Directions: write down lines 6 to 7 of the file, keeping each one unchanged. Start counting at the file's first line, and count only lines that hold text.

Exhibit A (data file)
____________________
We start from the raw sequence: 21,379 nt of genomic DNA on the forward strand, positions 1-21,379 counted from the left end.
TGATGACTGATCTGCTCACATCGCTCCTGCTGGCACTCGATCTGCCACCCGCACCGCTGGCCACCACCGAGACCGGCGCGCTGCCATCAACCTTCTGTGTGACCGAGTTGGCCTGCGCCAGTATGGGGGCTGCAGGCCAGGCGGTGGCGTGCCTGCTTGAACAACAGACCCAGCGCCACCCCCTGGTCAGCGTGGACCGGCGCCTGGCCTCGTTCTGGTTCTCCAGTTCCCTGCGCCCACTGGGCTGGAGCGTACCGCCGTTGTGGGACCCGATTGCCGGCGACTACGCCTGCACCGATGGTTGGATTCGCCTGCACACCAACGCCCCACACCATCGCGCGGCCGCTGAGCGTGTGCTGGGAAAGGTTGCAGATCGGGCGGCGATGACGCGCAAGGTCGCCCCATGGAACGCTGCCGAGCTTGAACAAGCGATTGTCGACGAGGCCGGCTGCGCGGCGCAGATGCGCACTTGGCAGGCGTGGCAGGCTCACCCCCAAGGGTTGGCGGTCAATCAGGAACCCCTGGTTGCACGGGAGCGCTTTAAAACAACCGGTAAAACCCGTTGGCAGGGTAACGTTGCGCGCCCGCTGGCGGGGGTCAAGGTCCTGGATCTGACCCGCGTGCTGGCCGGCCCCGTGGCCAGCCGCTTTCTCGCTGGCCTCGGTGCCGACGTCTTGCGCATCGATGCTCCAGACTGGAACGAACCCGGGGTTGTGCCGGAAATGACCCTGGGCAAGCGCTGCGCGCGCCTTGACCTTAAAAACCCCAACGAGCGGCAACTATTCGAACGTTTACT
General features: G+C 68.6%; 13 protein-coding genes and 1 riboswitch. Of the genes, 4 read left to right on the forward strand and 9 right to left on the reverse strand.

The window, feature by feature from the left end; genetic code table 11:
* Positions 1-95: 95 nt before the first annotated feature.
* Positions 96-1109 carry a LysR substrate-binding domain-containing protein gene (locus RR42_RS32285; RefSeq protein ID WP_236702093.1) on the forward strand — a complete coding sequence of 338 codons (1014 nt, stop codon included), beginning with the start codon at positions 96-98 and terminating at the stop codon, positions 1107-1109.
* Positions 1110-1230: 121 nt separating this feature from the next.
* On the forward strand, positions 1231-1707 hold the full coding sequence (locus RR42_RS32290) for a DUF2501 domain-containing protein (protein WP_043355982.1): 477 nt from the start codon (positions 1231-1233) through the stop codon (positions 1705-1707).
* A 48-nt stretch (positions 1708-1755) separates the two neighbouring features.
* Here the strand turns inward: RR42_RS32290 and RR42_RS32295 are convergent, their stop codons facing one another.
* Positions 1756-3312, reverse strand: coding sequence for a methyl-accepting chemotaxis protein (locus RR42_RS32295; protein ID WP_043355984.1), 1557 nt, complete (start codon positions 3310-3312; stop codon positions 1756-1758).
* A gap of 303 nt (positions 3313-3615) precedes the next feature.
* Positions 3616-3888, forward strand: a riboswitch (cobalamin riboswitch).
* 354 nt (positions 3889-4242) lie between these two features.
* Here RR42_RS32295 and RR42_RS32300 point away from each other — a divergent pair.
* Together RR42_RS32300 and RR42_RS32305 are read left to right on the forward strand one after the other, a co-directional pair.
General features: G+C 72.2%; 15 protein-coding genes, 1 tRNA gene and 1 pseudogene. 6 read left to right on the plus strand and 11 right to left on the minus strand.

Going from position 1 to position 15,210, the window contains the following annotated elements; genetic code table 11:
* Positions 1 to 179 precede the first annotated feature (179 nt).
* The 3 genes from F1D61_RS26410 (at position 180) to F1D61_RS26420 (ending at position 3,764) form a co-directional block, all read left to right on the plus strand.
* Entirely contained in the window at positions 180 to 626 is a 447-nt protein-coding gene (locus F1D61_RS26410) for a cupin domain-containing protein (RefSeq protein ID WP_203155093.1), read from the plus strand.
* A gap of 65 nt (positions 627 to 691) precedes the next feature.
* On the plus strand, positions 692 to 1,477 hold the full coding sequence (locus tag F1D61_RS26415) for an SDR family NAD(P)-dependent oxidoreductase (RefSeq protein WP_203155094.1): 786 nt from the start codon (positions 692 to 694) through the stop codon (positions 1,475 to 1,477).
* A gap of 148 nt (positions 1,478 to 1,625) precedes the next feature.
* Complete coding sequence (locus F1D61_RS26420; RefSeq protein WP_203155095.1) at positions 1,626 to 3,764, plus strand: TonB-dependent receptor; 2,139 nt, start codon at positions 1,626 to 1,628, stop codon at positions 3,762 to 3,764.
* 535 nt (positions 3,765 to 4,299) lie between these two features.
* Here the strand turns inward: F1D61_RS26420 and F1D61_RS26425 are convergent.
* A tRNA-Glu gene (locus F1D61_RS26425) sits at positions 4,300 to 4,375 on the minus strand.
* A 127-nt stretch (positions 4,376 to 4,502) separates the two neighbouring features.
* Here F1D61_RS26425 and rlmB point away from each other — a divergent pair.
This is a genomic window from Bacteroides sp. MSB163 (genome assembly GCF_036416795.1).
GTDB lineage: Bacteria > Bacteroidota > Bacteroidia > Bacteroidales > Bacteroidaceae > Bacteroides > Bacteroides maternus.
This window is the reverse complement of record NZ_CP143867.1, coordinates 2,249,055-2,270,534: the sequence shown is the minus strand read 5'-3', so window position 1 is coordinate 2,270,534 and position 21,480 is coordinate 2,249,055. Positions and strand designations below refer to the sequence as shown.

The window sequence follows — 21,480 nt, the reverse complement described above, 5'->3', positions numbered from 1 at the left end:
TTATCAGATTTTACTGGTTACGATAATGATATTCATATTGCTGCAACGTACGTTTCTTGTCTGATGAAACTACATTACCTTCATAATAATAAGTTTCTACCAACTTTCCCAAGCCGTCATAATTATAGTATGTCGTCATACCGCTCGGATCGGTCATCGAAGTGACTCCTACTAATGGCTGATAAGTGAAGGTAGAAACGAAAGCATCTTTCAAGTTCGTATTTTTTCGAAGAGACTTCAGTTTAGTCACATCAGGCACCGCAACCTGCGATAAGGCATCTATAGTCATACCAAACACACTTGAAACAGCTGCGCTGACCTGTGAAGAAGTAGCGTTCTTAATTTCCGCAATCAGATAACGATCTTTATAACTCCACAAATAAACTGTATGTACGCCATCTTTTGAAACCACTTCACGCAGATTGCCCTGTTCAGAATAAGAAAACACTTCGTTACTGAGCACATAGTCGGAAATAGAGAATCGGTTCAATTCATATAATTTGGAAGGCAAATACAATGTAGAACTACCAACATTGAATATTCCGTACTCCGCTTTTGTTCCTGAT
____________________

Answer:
* Positions 96-1109 carry a LysR substrate-binding domain-containing protein gene (locus RR42_RS32285; RefSeq protein ID WP_236702093.1) on the forward strand — a complete coding sequence of 338 codons (1014 nt, stop codon included), beginning with the start codon at positions 96-98 and terminating at the stop codon, positions 1107-1109.
* Positions 1110-1230: 121 nt separating this feature from the next.